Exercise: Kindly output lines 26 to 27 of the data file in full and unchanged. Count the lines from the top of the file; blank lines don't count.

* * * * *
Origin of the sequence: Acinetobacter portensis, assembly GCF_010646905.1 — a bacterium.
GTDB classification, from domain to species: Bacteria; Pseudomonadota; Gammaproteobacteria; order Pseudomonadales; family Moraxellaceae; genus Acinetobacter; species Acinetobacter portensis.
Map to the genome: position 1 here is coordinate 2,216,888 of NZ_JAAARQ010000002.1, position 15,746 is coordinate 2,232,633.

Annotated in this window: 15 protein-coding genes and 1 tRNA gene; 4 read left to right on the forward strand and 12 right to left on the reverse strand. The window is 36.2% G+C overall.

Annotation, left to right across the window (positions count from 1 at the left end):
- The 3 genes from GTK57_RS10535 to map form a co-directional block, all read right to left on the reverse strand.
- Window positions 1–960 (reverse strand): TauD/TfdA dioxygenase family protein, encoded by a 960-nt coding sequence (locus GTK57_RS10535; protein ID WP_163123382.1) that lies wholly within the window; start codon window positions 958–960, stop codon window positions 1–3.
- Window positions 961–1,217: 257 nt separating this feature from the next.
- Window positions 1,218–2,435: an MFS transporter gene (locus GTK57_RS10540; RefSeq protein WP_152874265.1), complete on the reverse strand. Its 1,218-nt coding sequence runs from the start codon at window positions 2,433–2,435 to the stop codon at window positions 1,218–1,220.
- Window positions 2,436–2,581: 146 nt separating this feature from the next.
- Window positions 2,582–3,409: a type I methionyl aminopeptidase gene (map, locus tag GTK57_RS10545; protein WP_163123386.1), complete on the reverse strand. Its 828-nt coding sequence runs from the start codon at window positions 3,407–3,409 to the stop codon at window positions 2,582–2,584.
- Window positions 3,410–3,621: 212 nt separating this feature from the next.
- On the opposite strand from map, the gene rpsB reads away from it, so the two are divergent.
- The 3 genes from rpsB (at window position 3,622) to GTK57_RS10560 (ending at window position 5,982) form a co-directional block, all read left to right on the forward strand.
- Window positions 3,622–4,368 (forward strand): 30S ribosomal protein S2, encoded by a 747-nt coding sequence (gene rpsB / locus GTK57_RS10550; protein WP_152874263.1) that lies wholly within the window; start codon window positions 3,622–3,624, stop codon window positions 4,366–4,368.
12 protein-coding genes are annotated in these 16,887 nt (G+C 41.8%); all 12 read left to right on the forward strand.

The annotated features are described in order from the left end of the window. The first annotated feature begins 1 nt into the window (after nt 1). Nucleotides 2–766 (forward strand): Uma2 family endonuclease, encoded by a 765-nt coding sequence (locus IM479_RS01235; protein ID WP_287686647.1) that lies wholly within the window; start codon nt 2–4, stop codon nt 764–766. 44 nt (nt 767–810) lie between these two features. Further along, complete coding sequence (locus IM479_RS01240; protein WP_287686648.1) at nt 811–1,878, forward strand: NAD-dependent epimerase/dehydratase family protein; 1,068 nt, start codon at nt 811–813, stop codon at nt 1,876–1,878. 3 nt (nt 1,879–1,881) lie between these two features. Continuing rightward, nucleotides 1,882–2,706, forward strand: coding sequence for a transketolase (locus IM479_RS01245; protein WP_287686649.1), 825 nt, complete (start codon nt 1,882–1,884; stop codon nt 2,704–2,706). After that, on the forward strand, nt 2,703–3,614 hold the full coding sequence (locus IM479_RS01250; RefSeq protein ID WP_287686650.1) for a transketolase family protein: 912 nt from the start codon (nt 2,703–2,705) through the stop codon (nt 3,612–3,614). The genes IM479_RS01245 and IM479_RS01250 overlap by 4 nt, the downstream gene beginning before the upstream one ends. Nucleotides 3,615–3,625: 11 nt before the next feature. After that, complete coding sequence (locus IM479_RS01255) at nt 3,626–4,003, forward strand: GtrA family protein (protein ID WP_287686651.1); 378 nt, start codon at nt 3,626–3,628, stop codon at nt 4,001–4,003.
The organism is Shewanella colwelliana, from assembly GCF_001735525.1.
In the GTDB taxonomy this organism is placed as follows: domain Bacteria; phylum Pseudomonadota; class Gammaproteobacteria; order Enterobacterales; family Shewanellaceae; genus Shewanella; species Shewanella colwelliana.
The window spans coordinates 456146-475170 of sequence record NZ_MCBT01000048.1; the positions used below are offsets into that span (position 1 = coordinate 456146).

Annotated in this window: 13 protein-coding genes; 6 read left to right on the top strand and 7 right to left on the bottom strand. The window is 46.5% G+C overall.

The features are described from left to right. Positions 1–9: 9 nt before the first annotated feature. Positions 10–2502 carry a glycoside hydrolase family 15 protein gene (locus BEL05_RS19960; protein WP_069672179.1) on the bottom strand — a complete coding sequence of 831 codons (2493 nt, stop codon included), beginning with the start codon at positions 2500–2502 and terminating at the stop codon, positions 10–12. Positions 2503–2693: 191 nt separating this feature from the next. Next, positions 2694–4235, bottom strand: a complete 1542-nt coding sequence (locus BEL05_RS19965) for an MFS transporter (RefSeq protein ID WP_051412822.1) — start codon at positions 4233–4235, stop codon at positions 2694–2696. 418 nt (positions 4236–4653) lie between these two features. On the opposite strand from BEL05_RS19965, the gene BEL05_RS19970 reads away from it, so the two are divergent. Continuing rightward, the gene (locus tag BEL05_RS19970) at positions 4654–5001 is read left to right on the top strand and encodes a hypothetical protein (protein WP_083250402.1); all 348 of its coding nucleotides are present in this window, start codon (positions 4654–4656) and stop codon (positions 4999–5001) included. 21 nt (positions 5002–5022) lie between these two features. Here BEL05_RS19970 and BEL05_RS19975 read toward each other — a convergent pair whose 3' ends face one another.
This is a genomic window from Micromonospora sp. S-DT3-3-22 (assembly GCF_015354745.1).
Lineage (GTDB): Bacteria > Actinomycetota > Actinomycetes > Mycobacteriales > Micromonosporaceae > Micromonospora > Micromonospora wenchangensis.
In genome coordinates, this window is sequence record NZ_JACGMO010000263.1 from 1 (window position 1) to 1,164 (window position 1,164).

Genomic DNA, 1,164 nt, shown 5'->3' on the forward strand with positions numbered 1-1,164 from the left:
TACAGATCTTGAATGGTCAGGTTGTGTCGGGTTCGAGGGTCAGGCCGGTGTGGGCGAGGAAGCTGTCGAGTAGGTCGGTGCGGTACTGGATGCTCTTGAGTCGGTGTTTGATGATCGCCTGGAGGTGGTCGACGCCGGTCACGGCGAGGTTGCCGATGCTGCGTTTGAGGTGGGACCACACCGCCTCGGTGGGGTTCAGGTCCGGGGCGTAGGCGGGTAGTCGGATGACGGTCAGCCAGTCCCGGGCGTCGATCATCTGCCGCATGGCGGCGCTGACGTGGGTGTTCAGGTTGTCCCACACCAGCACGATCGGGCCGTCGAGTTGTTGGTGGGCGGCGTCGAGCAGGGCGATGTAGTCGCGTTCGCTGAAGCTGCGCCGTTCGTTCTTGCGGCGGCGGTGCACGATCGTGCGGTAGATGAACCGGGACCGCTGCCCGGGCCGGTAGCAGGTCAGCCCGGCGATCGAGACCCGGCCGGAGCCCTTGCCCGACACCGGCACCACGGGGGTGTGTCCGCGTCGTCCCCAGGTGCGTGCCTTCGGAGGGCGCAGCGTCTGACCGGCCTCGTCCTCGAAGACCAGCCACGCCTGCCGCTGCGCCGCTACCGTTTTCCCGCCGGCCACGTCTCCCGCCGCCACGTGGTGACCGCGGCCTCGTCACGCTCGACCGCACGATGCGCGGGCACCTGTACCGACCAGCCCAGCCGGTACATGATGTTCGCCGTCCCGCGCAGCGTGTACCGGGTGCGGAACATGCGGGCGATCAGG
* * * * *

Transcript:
Genomic DNA, 1,164 nt, shown 5'->3' on the forward strand with positions numbered 1-1,164 from the left:
TACAGATCTTGAATGGTCAGGTTGTGTCGGGTTCGAGGGTCAGGCCGGTGTGGGCGAGGAAGCTGTCGAGTAGGTCGGTGCGGTACTGGATGCTCTTGAGTCGGTGTTTGATGATCGCCTGGAGGTGGTCGACGCCGGTCACGGCGAGGTTGCCGATGCTGCGTTTGAGGTGGGACCACACCGCCTCGGTGGGGTTCAGGTCCGGGGCGTAGGCGGGTAGTCGGATGACGGTCAGCCAGTCCCGGGCGTCGATCATCTGCCGCATGGCGGCGCTGACGTGGGTGTTCAGGTTGTCCCACACCAGCACGATCGGGCCGTCGAGTTGTTGGTGGGCGGCGTCGAGCAGGGCGATGTAGTCGCGTTCGCTGAAGCTGCGCCGTTCGTTCTTGCGGCGGCGGTGCACGATCGTGCGGTAGATGAACCGGGACCGCTGCCCGGGCCGGTAGCAGGTCAGCCCGGCGATCGAGACCCGGCCGGAGCCCTTGCCCGACACCGGCACCACGGGGGTGTGTCCGCGTCGTCCCCAGGTGCGTGCCTTCGGAGGGCGCAGCGTCTGACCGGCCTCGTCCTCGAAGACCAGCCACGCCTGCCGCTGCGCCGCTACCGTTTTCCCGCCGGCCACGTCTCCCGCCGCCACGTGGTGACCGCGGCCTCGTCACGCTCGACCGCACGATGCGCGGGCACCTGTACCGACCAGCCCAGCCGGTACATGATGTTCGCCGTCCCGCGCAGCGTGTACCGGGTGCGGAACATGCGGGCGATCAGG